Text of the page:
Mental Health History archive of a website first archived by the international archive on 24.6.2003 - page one of two

Links to the Mental Health History website have been added

M ental

I llness

C oncerns

A ll


Care in the Community is not new policy.

From 1949 most mental hospitals were running down their numbers, soon after the new NHS structure came in.
One that did it spectacularly was the Mapperley hospital in Nottingham.

In those days there were three bosses in mental hospitals - the medical superintendent, the chief male nurse, and the Hospital Secretary.

The medical superintendent inherited the power over his medical staff. He called them to a 9'o'clock morning meeting in his ofice and distributed the decisions about any trouble; the rest of the day was their own.

The superintendent got first tranche of the strawberries and potatoes grown in the grounds, and of the available patient servants.

In Nottingham he had also been the public Medical Officer of Health, with a fair grip on the social workers of the time. The chief nurse decided the holiday rostas for his nurses. Nurses were generally ex-miners or Irish; people who were biggish, could played sports, or knew a musical instrument. The new NHS was non-discriminatory. This meant that there was theoretical equal funding for the mentally ill and the physically ill hospitals. The Nottingham Hospital Secretary saw this, believed it where others did not, and pushed ahead with acquiring it.The hospital was completely refabricated; the wards alive with colour and new furnishing. But little personal possession. A shortage of personal toothbrushes was noted when a later comparison was made between this totally open hospital and two others: a traditional one - Severalls' in Colchester where the superintendent wrote a book - Institutional Neurosis; and Netherne Hospital in Surrey where their was a very busy and active occupational and workshop activity programme.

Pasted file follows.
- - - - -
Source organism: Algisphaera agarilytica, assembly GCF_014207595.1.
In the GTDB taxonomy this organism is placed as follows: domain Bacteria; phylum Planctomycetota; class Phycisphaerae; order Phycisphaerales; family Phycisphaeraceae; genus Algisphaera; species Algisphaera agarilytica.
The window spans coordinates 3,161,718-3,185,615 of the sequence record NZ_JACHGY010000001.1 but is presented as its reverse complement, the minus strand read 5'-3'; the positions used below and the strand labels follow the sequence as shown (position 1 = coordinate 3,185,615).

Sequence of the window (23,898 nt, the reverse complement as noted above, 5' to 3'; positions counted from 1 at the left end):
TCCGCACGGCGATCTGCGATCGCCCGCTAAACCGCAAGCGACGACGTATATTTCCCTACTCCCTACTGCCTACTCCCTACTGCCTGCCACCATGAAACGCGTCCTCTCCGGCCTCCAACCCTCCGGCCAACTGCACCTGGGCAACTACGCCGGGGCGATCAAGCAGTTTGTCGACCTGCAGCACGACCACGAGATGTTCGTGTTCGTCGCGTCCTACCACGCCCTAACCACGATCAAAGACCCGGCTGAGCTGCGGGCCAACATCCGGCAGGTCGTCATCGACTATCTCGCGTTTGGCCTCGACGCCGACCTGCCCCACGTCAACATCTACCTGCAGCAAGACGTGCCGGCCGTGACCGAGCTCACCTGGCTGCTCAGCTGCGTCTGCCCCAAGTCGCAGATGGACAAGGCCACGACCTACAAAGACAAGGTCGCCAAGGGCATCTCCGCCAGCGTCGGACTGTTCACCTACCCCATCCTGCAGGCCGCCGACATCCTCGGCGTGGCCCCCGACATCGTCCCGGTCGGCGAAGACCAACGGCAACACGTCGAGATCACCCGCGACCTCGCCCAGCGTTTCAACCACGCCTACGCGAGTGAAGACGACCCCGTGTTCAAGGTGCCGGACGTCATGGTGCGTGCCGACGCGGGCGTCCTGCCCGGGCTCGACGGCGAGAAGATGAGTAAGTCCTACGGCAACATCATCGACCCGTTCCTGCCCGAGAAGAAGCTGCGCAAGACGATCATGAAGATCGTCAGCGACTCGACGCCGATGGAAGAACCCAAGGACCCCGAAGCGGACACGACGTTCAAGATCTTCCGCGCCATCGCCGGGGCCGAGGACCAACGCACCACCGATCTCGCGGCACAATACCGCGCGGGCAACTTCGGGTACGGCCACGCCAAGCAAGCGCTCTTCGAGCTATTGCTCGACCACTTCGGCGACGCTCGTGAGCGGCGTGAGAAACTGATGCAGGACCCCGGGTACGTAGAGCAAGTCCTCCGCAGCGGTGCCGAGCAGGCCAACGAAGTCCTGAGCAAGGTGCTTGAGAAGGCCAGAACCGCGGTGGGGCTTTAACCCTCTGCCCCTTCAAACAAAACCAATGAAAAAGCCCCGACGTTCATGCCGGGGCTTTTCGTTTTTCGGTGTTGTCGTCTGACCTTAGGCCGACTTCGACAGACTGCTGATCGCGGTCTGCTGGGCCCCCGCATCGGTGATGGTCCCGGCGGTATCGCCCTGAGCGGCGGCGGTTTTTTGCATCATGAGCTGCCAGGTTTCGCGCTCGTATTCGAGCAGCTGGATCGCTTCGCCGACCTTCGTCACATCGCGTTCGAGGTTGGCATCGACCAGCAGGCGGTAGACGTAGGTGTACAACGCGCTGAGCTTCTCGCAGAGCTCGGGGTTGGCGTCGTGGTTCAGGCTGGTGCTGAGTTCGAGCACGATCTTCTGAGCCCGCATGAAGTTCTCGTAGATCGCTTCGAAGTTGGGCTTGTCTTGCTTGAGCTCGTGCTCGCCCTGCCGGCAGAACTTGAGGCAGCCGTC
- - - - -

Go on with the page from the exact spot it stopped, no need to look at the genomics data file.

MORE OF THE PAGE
It was at the latter that the influence of 'emotionality' on schizophrenia was noted - supervison which shouted got poorer production than supervision which prompted.

The Medical Superintendent at Mapperley had simple rules.

The patients will be treated with respect.

There will be no locked wards, no seclusion rooms.

When someone leaves the back wards, their beds are removed.

Nobody goes from the admission wards to the back wards.

The outer walls came down. All is open. Visitors came from all over the world - on World Health Organisation travelling grants - to see this wonder, an open mental hospital, within a city boundary, with no locked ward, and no seclusion rooms. Some let themselves in without telling at weekends and spied round the hospital.

Unlike most mental hospitals Mapperley Hospital was within the boundaries of the city.The social workers in mental health visited the hospital regularly, and discussed common matters at bi-monthly meetings. At the Hospital and at the Social service Offices. They were active in building up and supervising a lodgement listing.

The numbers fell from 1500 at the start of the NHS down to 400 in 1962. The ward numbers fell from around sixty in the back wards , down to twenty-five or so. But little use was made to make space for occupational activity and interest.

In 1952, the neuroleptic medications arrived in general use. NHS consultants arrived with some freedom of endeavour.

The revolving door had arrived. Out to lodgings or the family ; in when medication lapsed. Out again, in again.

Maybe the old idea of Bleuler - if static discharge, some may - who unable to predict - 'normalise' under more normal conditions of expectation. Give them the chance.

So what went wrong?






M ental I llness C oncerns A ll